Wānaka bird deaths: Phenomenon 'not uncommon'

Dead paradise shelducks litter the shoreline at Dublin Bay yesterday. Photo: Otago Fish & Game
Dead paradise shelducks litter the shoreline at Dublin Bay yesterday. Photo: Otago Fish & Game
The government agency investigating the discovery of 100 dead birds on the shore of Lake Wānaka say the occurrence is not uncommon.

Biosecurity New Zealand is overseeing post-mortems and toxicology tests after the dead birds, which included 85 paradise ducks, were found at Dublin Bay on Monday.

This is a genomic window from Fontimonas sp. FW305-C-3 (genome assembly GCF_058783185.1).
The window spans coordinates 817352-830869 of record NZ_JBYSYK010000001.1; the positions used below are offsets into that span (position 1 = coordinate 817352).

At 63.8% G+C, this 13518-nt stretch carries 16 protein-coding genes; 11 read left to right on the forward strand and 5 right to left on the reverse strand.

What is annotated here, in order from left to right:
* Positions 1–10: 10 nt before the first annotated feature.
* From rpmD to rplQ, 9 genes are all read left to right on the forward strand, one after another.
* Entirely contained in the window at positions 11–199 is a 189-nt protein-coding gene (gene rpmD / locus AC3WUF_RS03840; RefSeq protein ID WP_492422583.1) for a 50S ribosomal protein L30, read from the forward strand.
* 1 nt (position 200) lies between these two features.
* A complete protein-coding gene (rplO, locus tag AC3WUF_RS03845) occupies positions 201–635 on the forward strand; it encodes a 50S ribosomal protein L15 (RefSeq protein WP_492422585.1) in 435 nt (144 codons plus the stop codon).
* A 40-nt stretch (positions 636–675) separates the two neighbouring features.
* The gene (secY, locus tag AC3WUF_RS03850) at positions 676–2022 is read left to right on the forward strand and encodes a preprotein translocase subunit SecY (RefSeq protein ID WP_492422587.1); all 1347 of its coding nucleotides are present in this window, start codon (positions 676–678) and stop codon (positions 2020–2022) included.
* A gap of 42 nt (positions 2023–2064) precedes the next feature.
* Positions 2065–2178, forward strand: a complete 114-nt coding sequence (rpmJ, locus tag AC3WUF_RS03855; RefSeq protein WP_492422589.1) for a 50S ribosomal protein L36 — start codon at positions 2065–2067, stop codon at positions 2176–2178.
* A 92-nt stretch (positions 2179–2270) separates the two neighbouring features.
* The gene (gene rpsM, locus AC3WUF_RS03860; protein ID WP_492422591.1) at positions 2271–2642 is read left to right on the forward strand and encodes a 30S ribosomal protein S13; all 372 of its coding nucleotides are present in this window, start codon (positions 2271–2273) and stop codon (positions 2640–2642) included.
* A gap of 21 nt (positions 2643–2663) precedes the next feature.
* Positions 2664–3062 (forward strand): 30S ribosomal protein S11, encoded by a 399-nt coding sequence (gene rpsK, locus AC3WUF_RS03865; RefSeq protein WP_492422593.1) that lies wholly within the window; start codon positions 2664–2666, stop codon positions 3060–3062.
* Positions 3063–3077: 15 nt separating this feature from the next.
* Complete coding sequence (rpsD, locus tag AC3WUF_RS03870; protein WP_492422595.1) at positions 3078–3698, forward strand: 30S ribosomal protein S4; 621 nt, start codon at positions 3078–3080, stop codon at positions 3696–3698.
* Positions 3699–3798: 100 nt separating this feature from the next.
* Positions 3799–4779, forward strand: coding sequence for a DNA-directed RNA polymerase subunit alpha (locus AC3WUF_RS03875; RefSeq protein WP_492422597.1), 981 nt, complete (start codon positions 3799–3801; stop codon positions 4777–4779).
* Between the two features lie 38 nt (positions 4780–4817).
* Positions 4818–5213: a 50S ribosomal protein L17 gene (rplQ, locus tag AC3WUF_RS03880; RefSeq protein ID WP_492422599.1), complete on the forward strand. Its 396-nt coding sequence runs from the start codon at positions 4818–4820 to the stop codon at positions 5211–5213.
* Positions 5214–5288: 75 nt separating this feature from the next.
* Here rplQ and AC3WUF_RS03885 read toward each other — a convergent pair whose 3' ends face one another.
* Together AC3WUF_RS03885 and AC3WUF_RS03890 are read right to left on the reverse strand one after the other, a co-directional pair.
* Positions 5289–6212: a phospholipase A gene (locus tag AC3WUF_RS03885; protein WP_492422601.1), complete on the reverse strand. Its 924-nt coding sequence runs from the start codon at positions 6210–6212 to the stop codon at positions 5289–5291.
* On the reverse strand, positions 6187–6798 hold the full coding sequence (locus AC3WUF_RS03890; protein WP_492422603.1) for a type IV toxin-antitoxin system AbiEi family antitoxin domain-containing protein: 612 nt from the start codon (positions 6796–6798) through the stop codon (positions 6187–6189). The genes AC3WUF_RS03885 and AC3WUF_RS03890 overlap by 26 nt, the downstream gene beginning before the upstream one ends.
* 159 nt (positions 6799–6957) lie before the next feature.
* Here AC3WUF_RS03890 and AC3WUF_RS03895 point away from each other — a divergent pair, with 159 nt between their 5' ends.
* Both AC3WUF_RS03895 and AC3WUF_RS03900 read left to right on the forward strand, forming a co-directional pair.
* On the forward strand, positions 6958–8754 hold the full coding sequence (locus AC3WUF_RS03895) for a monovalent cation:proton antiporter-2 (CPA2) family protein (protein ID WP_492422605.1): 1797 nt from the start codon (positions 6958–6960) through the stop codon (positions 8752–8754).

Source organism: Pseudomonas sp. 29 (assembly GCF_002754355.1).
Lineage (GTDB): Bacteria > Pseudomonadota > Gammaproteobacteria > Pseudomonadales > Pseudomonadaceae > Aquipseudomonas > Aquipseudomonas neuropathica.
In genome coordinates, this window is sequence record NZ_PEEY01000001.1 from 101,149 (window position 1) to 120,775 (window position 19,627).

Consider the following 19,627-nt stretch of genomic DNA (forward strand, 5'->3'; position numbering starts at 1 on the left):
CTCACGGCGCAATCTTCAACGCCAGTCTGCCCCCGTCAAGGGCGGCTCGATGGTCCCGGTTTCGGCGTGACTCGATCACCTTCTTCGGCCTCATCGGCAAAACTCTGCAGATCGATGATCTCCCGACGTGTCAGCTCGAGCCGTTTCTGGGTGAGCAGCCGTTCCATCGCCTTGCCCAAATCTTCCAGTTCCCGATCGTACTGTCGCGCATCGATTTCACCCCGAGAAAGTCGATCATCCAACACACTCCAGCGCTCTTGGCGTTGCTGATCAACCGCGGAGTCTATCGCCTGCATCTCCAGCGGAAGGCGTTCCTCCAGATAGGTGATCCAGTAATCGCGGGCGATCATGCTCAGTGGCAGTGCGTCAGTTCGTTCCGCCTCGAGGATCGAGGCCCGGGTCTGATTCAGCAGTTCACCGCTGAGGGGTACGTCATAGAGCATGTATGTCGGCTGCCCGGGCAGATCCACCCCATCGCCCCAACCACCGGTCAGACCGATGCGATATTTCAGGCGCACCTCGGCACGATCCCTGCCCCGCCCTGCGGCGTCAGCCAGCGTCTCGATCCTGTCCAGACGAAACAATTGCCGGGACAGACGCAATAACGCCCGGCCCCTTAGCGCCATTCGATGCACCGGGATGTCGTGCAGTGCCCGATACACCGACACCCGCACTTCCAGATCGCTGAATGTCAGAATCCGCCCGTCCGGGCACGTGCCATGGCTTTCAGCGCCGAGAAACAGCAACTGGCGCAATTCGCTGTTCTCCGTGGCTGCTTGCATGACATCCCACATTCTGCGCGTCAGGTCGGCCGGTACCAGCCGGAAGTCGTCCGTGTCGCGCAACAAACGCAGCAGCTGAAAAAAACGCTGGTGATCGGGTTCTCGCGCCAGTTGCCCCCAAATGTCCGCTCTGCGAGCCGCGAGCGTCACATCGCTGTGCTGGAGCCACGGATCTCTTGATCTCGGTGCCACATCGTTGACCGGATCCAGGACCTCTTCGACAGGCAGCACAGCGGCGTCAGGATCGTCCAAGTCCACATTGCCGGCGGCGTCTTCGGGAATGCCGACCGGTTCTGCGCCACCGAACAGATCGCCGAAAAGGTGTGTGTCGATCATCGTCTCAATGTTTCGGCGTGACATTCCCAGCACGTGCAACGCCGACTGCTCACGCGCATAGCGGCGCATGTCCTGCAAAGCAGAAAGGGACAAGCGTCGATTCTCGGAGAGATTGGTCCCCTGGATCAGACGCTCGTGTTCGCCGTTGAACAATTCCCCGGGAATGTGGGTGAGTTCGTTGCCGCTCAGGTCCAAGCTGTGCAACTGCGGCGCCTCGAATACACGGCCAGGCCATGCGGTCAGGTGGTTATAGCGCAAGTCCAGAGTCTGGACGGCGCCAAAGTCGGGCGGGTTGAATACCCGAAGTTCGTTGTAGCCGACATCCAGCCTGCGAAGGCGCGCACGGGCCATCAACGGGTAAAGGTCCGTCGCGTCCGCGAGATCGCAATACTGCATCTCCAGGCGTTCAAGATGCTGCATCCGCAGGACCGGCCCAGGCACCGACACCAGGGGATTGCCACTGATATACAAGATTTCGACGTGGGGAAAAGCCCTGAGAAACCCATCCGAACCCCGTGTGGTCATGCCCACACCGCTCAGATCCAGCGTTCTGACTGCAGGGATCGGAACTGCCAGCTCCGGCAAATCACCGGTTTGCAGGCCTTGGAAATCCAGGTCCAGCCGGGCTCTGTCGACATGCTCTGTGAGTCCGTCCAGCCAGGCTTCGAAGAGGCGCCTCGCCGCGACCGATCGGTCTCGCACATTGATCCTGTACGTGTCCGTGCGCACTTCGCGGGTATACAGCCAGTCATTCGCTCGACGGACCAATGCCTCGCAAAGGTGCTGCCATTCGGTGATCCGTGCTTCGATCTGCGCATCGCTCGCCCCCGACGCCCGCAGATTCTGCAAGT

The agency's main role was to determine if exotic (introduced) disease was involved in the deaths, a spokesman said.

'Large numbers of dying birds are not uncommon and can have environmental causes such as algal blooms and botulism.

"Samples will be analysed by our Animal Health Laboratory and we expect the results later next week."

Fish & Game staff found 85 dead paradise shelducks and a mallard duck on the lake margin and in a nearby paddock yesterday morning, Fish & Game officer Bruce Quirey said.

Members of the public also removed a dead black swan, nine Canada geese, three paradise shelduck and a mallard on Monday.

Fish & Game staff inspecting the site saw no signs of physical injury causing the birds’ deaths. 

Members of the public were advised not to touch any more of the dead birds, but to keep pets away and advise authorities.

 

 

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